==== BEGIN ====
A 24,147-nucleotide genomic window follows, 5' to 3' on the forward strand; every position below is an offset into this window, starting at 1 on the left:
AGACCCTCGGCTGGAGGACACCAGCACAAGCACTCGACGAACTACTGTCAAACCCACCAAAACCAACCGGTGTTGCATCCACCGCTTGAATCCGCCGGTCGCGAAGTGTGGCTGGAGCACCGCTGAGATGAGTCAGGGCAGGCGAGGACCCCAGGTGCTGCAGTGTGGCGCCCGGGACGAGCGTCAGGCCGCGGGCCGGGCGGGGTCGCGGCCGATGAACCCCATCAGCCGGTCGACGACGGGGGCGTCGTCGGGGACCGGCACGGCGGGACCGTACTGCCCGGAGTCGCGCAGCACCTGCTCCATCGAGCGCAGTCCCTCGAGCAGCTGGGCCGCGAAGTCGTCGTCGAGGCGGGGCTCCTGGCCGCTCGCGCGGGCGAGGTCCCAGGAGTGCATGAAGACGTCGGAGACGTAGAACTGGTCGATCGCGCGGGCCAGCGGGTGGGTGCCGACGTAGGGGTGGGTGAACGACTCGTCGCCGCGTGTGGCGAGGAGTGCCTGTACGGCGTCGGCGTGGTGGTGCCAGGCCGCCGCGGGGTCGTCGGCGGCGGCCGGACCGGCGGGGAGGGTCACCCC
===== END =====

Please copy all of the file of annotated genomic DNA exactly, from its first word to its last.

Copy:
A 24,147-nucleotide genomic window follows, 5' to 3' on the forward strand; every position below is an offset into this window, starting at 1 on the left:
AGACCCTCGGCTGGAGGACACCAGCACAAGCACTCGACGAACTACTGTCAAACCCACCAAAACCAACCGGTGTTGCATCCACCGCTTGAATCCGCCGGTCGCGAAGTGTGGCTGGAGCACCGCTGAGATGAGTCAGGGCAGGCGAGGACCCCAGGTGCTGCAGTGTGGCGCCCGGGACGAGCGTCAGGCCGCGGGCCGGGCGGGGTCGCGGCCGATGAACCCCATCAGCCGGTCGACGACGGGGGCGTCGTCGGGGACCGGCACGGCGGGACCGTACTGCCCGGAGTCGCGCAGCACCTGCTCCATCGAGCGCAGTCCCTCGAGCAGCTGGGCCGCGAAGTCGTCGTCGAGGCGGGGCTCCTGGCCGCTCGCGCGGGCGAGGTCCCAGGAGTGCATGAAGACGTCGGAGACGTAGAACTGGTCGATCGCGCGGGCCAGCGGGTGGGTGCCGACGTAGGGGTGGGTGAACGACTCGTCGCCGCGTGTGGCGAGGAGTGCCTGTACGGCGTCGGCGTGGTGGTGCCAGGCCGCCGCGGGGTCGTCGGCGGCGGCCGGACCGGCGGGGAGGGTCACCCC